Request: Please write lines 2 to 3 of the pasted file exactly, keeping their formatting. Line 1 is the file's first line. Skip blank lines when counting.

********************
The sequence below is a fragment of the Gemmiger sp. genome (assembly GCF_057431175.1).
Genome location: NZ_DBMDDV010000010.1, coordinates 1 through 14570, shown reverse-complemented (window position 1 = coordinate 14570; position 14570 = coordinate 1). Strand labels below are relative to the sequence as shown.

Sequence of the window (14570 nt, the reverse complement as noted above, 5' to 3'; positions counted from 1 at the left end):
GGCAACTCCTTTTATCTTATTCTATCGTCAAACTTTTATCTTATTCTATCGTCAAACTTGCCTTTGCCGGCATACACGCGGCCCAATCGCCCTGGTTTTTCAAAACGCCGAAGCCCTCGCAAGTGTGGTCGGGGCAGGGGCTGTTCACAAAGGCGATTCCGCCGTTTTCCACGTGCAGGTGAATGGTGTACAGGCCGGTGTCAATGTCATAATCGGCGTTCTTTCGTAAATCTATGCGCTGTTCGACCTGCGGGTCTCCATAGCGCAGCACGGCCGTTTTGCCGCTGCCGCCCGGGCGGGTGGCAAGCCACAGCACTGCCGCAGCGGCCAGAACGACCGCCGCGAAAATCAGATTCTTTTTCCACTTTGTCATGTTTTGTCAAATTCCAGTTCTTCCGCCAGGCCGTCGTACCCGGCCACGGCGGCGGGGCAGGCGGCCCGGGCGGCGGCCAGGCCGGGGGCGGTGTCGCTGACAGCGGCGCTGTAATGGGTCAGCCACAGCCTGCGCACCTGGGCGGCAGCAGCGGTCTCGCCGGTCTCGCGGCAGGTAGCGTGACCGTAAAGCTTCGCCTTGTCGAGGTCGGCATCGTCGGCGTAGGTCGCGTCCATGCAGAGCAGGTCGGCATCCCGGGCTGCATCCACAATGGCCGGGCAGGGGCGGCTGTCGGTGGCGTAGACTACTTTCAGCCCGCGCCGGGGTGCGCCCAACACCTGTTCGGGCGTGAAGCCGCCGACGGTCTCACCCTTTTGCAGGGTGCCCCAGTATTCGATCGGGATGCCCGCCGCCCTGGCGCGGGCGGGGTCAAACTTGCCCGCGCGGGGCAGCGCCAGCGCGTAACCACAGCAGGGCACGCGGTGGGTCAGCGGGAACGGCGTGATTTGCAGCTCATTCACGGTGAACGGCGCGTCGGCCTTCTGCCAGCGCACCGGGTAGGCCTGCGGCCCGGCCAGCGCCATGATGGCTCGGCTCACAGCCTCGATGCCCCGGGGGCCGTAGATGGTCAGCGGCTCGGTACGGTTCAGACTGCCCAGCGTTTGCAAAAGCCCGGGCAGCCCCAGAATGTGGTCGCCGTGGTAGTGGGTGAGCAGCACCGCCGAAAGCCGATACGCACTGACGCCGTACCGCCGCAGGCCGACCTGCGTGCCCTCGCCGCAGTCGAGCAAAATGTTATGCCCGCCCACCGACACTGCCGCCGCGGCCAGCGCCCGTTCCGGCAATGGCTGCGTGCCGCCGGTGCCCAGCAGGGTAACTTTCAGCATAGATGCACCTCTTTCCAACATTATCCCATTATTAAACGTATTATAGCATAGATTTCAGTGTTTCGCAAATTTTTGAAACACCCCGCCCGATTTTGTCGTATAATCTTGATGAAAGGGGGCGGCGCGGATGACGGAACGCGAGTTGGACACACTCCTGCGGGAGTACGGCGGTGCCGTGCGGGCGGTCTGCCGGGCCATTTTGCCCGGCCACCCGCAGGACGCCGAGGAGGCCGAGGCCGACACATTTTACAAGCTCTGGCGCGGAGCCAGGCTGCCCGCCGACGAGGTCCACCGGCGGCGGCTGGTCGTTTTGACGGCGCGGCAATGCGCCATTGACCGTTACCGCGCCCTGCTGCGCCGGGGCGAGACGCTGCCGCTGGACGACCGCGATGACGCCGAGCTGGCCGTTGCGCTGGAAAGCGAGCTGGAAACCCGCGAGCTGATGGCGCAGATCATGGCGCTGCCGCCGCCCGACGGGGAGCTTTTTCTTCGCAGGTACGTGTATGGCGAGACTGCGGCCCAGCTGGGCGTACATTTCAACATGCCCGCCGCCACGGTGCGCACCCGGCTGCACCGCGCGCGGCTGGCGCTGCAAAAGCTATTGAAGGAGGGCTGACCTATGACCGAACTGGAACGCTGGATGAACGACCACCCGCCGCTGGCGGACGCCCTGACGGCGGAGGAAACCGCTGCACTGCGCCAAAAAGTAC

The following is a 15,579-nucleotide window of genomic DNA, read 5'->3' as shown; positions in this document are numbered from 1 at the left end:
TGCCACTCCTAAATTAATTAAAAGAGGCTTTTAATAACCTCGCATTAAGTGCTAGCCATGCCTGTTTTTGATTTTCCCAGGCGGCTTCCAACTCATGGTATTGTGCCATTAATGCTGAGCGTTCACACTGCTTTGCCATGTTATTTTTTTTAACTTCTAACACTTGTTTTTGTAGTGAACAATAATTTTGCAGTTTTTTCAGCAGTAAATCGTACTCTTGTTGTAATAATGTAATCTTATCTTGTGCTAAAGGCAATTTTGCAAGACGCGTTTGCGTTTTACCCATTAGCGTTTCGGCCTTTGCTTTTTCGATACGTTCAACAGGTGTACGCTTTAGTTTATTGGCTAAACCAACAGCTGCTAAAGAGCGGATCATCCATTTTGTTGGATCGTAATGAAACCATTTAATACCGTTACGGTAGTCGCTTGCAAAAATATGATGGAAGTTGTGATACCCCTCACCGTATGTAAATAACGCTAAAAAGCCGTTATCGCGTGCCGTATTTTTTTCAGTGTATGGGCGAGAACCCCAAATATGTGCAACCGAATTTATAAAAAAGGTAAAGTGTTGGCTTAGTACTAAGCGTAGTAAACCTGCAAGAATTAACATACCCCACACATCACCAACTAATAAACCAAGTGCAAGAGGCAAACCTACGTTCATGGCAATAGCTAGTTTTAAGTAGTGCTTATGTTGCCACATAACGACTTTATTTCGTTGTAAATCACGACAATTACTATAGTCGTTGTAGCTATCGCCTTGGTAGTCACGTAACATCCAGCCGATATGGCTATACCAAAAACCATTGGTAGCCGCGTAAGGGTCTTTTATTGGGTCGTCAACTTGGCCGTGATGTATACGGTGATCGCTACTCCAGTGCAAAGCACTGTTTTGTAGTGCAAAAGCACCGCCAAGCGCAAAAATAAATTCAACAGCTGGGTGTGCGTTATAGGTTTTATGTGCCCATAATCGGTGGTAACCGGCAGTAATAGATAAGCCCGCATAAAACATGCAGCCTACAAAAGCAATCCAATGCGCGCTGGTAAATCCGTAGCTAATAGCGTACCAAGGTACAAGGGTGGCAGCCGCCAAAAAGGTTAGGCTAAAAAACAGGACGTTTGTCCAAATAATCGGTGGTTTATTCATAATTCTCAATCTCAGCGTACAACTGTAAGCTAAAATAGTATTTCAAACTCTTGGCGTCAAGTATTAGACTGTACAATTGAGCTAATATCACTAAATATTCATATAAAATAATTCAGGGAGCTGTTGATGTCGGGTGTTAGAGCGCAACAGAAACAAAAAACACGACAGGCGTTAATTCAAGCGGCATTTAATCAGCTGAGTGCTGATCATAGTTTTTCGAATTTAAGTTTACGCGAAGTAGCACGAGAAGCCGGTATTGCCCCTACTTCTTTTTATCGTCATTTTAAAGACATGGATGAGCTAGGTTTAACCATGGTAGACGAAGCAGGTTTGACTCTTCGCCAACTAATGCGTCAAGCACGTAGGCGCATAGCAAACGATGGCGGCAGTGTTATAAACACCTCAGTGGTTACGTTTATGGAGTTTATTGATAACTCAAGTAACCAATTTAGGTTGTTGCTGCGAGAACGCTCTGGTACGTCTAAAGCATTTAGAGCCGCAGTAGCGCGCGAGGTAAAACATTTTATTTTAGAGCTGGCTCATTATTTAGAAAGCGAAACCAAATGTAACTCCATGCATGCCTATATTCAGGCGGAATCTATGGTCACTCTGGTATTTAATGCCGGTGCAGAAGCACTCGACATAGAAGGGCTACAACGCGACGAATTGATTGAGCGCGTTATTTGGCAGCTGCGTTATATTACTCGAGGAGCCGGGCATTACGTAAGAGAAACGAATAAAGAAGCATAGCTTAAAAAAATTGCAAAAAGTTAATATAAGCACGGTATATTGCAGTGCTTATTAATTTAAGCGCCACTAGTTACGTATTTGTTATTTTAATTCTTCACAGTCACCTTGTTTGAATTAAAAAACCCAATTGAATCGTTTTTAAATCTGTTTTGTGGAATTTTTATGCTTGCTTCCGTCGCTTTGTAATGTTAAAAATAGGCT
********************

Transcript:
Genome location: NZ_DBMDDV010000010.1, coordinates 1 through 14570, shown reverse-complemented (window position 1 = coordinate 14570; position 14570 = coordinate 1). Strand labels below are relative to the sequence as shown.

Sequence of the window (14570 nt, the reverse complement as noted above, 5' to 3'; positions counted from 1 at the left end):